SINGAPORE - Mr Lee Kuan Yew, Singapore's founding Prime Minister, died at 3.18am on March 23, 2015, aged 91.
A period of national mourning over seven days culminated on Sunday, March 29, when Mr Lee took his final journey through Singapore as the skies wept.
Through it all, The Straits Times captured the mood of a nation, and the life of a great man, through stories, tributes and pictures.
Here's a look back at the front pages that documented this historic moment:
A special supplement on Mr Lee's life and legacy hit the news stands just before noon that day.
Photo spreads in the 24-page tabloid recounted milestones in Mr Lee's political career which intertwined with the history of Singapore: from his early days as a lawyer for the unions, Singapore's historic moment of separation from Malaysia 50 years ago, to the early years of nation building. Stories and pictures also offered glimpses of Mr Lee's softer side as a family man.
There were long queues for the special edition, and more than 150,000 copies were sold.
The frontpage headline "Singapore Mourns" captures the mood of a nation in grief.
When the inevitable finally happened, there was a palpable sense of loss, said Straits Times editor Warren Fernandez in the lead article, summing up the collective sorrow of a nation.
The Straits Times covered the private wake at Sri Temasek at the Istana, and featured tributes from the people. The day's paper also reproduced interviews with Mr Lee's sons, Prime Minister Lee Hsien Loong and Mr Lee Hsien Yang.
There were also analyses of the different times during his tenure, his policies, and the way forward for Singapore.
Wednesday was the beginning of four days of public mourning. "Mr Lee's last trip to the Parliament today", said the headline, referring to his lying-in-state at Parliament House.
Those who knew Mr Lee came forward with their memories in the pages of The Straits Times. From former Cabinet ministers, foreign dignitaries such as former US Secretary of State Henry Kissinger to Mr Lee's shoemaker, they all had stories to tell.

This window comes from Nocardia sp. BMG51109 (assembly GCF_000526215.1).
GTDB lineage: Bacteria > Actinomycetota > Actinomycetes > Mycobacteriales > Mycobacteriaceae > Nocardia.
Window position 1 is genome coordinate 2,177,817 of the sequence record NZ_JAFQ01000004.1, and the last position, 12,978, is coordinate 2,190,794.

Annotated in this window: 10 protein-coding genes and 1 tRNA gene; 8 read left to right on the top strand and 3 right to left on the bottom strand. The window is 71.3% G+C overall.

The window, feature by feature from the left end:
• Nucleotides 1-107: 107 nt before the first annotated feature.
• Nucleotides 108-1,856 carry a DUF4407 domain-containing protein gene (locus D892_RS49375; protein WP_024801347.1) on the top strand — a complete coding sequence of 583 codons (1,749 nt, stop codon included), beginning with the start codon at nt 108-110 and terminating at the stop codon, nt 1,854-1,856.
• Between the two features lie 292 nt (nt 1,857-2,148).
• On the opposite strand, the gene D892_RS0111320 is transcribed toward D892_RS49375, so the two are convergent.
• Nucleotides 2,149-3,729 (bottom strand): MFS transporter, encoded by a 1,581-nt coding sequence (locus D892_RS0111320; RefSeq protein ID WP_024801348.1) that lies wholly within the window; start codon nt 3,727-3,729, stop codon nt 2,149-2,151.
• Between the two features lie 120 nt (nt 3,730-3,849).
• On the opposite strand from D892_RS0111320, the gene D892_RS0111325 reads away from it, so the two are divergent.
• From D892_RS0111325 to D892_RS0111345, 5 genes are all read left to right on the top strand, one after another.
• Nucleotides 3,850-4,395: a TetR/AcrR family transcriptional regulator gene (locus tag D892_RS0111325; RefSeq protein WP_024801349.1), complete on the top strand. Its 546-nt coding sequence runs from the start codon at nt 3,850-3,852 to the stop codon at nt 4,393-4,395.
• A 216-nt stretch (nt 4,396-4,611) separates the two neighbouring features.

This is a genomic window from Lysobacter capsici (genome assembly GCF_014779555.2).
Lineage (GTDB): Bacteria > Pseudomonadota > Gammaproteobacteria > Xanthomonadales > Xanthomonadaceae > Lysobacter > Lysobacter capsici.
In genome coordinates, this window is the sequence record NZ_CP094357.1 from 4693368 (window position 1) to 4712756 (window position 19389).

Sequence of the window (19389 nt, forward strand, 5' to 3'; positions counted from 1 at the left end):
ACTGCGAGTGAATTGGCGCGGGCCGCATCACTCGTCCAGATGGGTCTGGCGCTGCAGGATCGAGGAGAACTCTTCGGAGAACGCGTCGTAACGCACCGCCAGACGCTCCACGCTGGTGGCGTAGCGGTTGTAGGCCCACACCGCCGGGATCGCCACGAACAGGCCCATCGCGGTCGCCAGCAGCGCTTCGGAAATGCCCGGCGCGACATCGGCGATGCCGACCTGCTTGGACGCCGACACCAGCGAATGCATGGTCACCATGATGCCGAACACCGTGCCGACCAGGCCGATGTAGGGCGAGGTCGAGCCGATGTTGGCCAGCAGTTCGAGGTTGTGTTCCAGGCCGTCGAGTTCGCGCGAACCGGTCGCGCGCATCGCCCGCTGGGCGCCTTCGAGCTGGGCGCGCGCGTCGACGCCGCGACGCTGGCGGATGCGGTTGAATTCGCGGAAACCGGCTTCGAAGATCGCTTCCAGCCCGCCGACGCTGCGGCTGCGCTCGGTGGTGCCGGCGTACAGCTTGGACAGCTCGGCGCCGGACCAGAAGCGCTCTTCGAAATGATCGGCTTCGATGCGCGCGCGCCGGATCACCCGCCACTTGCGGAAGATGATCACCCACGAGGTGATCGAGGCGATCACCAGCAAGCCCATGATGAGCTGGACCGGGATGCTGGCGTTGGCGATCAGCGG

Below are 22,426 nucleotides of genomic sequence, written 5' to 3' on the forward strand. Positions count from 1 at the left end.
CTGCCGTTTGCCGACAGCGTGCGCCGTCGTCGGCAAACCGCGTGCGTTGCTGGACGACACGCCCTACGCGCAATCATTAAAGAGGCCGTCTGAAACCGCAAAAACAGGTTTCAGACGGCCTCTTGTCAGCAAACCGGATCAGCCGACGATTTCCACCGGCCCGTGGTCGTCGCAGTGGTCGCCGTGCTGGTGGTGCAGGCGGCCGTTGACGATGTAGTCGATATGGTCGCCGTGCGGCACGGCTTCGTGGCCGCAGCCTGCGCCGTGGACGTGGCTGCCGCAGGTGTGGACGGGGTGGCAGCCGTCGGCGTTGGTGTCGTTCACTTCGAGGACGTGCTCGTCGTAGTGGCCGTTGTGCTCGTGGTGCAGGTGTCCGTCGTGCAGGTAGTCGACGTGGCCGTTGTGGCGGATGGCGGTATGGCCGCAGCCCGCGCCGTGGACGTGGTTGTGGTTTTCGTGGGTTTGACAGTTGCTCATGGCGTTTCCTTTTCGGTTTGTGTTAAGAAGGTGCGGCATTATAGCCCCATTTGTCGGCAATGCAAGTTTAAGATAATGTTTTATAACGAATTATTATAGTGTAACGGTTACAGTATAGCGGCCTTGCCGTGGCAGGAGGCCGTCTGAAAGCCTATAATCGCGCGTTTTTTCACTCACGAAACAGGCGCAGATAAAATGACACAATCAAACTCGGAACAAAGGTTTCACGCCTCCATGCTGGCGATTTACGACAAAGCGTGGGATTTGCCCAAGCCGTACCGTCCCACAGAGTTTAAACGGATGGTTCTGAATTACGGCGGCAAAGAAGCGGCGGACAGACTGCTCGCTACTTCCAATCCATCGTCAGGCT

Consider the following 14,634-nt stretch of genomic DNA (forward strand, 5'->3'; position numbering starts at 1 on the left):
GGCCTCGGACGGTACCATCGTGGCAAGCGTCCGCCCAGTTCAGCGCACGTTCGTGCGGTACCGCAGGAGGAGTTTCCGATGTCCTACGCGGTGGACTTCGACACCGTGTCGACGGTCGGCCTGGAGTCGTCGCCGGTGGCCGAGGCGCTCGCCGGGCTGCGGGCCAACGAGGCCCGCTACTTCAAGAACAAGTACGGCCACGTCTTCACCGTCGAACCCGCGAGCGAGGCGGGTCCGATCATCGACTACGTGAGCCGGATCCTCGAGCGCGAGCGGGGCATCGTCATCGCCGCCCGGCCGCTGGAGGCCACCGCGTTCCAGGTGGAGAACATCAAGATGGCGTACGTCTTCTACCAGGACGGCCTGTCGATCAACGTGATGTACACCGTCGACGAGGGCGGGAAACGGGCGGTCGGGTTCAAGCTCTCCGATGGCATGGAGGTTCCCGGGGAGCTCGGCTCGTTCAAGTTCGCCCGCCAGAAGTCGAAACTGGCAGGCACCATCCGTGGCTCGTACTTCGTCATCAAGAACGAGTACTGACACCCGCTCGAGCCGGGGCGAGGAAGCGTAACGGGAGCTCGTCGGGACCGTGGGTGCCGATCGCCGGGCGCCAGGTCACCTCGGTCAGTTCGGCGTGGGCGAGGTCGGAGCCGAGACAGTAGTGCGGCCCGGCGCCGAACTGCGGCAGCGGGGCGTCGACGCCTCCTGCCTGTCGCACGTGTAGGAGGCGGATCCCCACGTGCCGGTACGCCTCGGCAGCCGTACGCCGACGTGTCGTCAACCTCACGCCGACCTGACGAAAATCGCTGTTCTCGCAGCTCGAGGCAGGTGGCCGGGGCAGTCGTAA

The extent of public grieving became clear, and the marathon queues for Mr Lee's lying-in-state made the front page on Thursday.
Lines of mourners queued for up to eight hours in the sun to see Mr Lee for one last time, while volunteers and businesses gave out water and snacks, or provided resting spots for them in a show of national unity.
Thursday's paper also featured photos from Mr Lee's family album, showing him as a baby, toddler, teenager and family man.
A sprig of white flowers took Mr Lee's place at a special Parliamentary sitting held on Thursday.
Besides the speeches of MPs made in tribute to Mr Lee at the sitting, The Straits Times took a look back at 10 significant speeches Mr Lee made in the House.
Meanwhile, the crowds continued to swell, and the funeral organising committee had quickly re-organised the queueing system for the public at the Parliament House.
Minister for National Development Khaw Boon Wan acknowledged that the response had far exceeded what was anticipated.
The lines at Parliament House made the front page again, as the crush of people became overwhelming and the queue was halted overnight on Friday evening. It resumed around 6am on Saturday.
The day's paper also ran a double-page spread of the route and arrangements for the State funeral procession on Sunday.
An article about Mr Lee's exacting exercise regime and diet came with rarely-seen photos of him running, cycling and playing table tennis.
And still the crowds came, until the queue closed at 8pm on Saturday. Madam Eliza Wong, the last person who made it to the line to pay her last respects was on the front page of The Sunday Times.
The masthead of the paper was changed from blue to black, as a sign of respect for Mr Lee.
In that issue of the paper, the people of Singapore spoke about how Mr Lee's policies, from setting up hawker centres, to bilingualism and National Service, shaped their lives.
The 28-page special edition documented Mr Lee's last journey through Singapore as the nation and the skies sent him off in tears.
The centre spread featured a panoramic photograph of the Padang as the 21-gun salute went off. "The guns boom, the skies weep", the caption read.
A team of Straits Times reporters and photojournalists fanned out across the island to speak to people who were determined to send Mr Lee off, undeterred by the pouring rain.
The special edition also ran excerpts of some of the 10 eulogies delivered at the State funeral service, and the parting words from family members to Mr Lee at a private ceremony at the Mandai Crematorium.